Anne Bonny, the pirate story.

Here at Catamaya our crew are all male, apart from one strong gal who sails with these jolly crew… Our Pirate Gal Anne Bonny.

She is probably the most photoed, groped, admired and talked about crew member, she stands lifesize on top of our hard roof looking like she is about to take all the cold delicious drinks and slide down the ropes making her escape.  She was an addition in 2015 to the Catamaya, however the story of Anne Bonny the true pirate started way before that…..

Anne Bonny (c. 1700 – c. 1782) was an Irish woman (her birth name was Anne McCormac) who became a famous pirate of the Caribbean. Her Father moved the from Ireland to the Carolinas, taking his former servant girl (Anne’s Mother) And young Anne with him. At first the family had a rough start in their new home, but Cormac's knowledge of law and ability to buy and sell goods soon financed a townhouse and eventually a plantation just out of town. Anne's mother died when Anne was 12. Her father attempted to establish himself as an attorney, but did not do well. Eventually, he joined the more profitable merchant business and accumulated a substantial fortune.

She married a poor sailor and small-time pirate named James Bonny. James hoped to win possession of his father-in-law's estate, but Anne was disowned by her father. Some time between 1714 and 1718, she and James Bonny moved to Nassau on the providence island  known as a sanctuary for English pirates called the Republic of Pirates. Many inhabitants received a King’s Pardon or otherwise evaded the law. It is also recorded that, after the arrival of Governor Woodes Rogers in the summer of 1718, James Bonny became an informant for the governor. While in the Bahamas, Bonny began mingling with pirates in the local taverns. She met John "Calico Jack" Rackham, captain of the pirate sloop Revenge, and Rackham became her lover. They had a son in Cuba. Many different theories state that he was left with his family or simply abandoned. Bonny rejoined Rackham and continued the pirate life, having divorced her husband and marrying Rackham while at sea. Bonny, Rackham, and Mary Read stole the ship William, then at anchor in Nassau harbour, and put out to sea. Rackham and the two women recruited a new crew. Their crew spent years in Jamaica and the surrounding area.In October 1720, Rackham and his crew were attacked by a "King's ship", a sloop captained by Jonathan Barnet under a commission from Nicholas Lawes, Governor of Jamaica. Most of Rackham's pirates put up little resistance as many of them were too drunk to fight. However, Read and Bonny fought fiercely and managed to hold off Barnet's troops for a short time. Rackham and his crew were taken to Jamaica, where they were convicted and sentenced by Governor Lawes to be hanged. According to Johnson, Bonny's last words to the imprisoned Rackham were: "Had you fought like a man, you need not have been hang'd like a dog."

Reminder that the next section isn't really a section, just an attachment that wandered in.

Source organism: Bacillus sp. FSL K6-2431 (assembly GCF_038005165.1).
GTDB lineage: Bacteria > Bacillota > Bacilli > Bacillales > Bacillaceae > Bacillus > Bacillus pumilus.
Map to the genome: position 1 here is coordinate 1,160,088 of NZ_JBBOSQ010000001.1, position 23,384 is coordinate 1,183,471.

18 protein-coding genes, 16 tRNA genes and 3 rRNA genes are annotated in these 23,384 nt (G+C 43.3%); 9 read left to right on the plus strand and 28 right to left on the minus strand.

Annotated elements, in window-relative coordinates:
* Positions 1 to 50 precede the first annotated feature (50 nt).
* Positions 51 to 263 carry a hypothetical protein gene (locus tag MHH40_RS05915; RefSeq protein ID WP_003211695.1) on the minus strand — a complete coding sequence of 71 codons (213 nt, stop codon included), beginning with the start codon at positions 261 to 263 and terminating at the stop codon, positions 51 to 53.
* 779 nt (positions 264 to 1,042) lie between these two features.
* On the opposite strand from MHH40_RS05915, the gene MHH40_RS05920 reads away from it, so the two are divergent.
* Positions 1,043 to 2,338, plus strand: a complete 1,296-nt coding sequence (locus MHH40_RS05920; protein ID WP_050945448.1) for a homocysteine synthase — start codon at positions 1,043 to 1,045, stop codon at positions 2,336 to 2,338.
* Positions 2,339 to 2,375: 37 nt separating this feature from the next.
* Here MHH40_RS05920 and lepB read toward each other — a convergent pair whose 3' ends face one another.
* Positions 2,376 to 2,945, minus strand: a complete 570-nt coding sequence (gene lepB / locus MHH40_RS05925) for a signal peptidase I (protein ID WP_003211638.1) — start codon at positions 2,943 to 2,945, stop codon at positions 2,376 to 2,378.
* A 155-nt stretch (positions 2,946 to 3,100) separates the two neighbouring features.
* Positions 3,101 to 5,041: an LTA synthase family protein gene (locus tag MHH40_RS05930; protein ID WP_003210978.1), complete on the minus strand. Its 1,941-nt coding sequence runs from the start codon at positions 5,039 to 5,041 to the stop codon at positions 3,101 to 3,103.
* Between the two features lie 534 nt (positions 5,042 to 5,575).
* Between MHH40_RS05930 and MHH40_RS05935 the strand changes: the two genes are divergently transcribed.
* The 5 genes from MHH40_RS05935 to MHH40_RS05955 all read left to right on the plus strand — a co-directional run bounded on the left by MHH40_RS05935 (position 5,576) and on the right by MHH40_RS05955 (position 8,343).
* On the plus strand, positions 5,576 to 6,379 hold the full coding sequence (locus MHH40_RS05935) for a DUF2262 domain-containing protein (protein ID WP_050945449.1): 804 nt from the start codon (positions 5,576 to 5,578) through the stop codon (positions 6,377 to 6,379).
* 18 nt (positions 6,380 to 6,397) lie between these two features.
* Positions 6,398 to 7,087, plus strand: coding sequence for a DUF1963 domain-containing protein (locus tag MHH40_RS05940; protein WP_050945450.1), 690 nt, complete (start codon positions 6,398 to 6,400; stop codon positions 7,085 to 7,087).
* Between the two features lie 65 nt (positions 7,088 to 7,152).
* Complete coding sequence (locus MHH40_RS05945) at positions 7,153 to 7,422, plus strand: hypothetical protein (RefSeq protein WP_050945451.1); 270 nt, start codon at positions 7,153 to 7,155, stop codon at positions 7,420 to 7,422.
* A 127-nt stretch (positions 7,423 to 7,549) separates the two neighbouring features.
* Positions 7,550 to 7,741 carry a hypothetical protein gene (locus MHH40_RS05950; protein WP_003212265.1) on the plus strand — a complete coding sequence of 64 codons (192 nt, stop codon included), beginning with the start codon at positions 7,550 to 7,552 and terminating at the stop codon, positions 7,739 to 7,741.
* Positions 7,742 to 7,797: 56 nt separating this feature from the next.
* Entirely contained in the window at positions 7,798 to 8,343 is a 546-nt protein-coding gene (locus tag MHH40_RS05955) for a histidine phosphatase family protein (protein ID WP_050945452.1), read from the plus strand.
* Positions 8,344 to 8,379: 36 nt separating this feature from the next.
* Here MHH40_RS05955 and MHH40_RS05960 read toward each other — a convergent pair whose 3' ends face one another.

After being sentenced, Read and Bonny both "pleaded their bellies": asking for mercy because they were pregnant.  In accordance with English common law, both women received a temporary stay of execution until they gave birth. Read died in prison, most likely from a fever from childbirth.

There is no historical record of Bonny's release or of her execution. This has fed speculation that her father ransomed her, that she might have returned to her husband, or even that she resumed a life of piracy under a new identity. Some evidence suggests that Anne's father bought her freedom from Jamaican Governor Lawes and married her off to a Virginian, Joseph Buerliegh with whom she had eight children and lived into her 80s….. Here at the catamaya we believe Anne Bonny lives on sailing the Caribbean in the form of our mascot Pirate… Come sail the paradise and meet Anne Bonny!

Sources:

Captain Charles Johnson's A General History of the Pirates.

Wikipedia